"The Judgment of Paris: The Revolutionary Decade that Gave the World Impressionism
By Ross King
Walker & Company; $28
The Judgment of Paris chronicles more than the decade between the scandalous Salon des Refusés in 1863 and the first Impressionist showing in 1874; it meticulously details the dramatic political, social and artistic developments of the closing decades of 19th century France. Ross King paints his own vivid picture, one featuring the legendary cast of the tumultuous time: Zola, Baudelaire, Whistler, Hugo, Monet, Degas, Napoleon III. But they are mere background figures for this pseudo-dual biography of what he dubs “the two poles of art” during the age: Ernest Meissonier, the most successful, acclaimed and famous history painter of the period, and Édouard Manet, derided in his early days for the “obscene” painting “Le Déjeuner sur l’herbe,” but later credited as the father of Impressionism.
Contrasting the careers of Meissonier and Manet while the contentious, phlegmatic Salon held sway over every artist’s livelihood, King illustrates not only the reversal of fortune of the two artists, but also art’s progression from Napoleonic Romanticism through its struggles with Realism to the first appearance of Impressionism within the social and political contexts of the Second Empire at a time when the art of politics was firmly entwined with the politics of art. Paris was the center of the artistic world, and art electrified and divided the nation as definitively as Bonapartism and Republicanism.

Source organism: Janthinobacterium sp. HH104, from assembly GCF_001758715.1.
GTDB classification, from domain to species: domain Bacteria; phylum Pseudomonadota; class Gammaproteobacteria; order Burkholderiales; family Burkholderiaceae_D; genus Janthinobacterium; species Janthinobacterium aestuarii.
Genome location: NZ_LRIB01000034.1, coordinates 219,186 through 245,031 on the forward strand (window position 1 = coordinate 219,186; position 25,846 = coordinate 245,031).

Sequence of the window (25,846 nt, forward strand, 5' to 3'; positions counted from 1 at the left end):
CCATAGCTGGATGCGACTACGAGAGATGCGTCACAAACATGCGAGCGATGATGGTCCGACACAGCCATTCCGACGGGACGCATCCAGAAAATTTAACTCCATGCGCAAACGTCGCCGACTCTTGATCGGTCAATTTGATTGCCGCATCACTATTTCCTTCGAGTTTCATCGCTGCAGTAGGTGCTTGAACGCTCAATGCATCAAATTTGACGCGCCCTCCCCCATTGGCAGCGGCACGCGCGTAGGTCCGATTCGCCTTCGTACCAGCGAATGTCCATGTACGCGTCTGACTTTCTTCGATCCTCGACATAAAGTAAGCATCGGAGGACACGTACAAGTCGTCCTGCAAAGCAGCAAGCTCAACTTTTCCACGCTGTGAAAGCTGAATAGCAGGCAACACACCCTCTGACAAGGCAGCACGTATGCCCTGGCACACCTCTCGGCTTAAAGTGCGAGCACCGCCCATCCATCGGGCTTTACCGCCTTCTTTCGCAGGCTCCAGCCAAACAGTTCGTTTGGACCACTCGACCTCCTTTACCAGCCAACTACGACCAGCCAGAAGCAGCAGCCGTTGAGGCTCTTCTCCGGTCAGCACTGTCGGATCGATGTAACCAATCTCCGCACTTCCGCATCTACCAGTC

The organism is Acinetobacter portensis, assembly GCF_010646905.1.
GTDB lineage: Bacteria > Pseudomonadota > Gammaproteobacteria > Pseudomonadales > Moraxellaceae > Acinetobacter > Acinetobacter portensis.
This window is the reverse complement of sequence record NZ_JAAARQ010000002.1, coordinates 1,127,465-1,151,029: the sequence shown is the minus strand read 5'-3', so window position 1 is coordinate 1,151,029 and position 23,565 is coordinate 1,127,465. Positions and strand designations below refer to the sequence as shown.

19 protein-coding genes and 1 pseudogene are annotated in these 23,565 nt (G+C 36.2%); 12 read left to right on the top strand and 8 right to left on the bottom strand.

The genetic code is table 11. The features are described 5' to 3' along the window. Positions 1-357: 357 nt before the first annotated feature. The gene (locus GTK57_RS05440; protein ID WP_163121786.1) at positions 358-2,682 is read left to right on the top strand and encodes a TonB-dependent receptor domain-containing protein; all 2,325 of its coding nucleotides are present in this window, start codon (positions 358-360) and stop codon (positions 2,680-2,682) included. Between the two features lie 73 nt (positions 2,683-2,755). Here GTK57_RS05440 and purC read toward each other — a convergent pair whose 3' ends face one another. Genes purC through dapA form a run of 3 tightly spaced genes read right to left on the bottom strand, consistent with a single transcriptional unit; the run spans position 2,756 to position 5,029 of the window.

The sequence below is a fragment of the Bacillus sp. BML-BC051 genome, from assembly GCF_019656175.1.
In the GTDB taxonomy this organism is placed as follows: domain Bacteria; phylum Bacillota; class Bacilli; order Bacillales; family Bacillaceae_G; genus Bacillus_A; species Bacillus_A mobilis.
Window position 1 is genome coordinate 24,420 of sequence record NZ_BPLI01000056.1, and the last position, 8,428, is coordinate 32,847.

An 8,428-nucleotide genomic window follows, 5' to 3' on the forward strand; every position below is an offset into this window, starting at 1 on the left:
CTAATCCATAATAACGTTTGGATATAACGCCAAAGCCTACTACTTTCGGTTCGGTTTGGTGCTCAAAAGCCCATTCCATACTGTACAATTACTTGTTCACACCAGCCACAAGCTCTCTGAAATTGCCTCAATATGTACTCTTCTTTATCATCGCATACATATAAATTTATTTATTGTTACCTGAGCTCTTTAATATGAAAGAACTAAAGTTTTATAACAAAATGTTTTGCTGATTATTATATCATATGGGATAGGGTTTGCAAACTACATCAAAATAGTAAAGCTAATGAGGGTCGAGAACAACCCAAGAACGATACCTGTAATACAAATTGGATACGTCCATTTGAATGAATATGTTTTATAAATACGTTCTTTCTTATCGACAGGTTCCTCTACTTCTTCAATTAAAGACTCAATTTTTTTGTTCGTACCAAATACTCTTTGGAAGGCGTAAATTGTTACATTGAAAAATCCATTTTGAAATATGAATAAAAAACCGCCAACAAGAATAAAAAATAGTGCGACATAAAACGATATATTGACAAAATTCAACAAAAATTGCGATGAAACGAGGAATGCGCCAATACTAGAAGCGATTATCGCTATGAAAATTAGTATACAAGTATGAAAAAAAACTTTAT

With the dramatic flair of a novelist and the painstakingly documented detail of a historian, King brings to life the seminal period of the transitioning art scene. The compelling narrative takes the reader along on the tragic voyage through the Franco-Prussian war as seen through the eyes of the painters who survived and portrayed it while their artistic fate hung in the balance, to be decided by governmental agents, art critics and the people of Paris.
Any lover of art history will find this an engrossing read, filled with minute details to be savored. But more than just art history, this splendid tale brings to life an era, a transition in thought and the coalescence of a movement as Paris and the entire world prepared to enter a new century on the verge of modernity.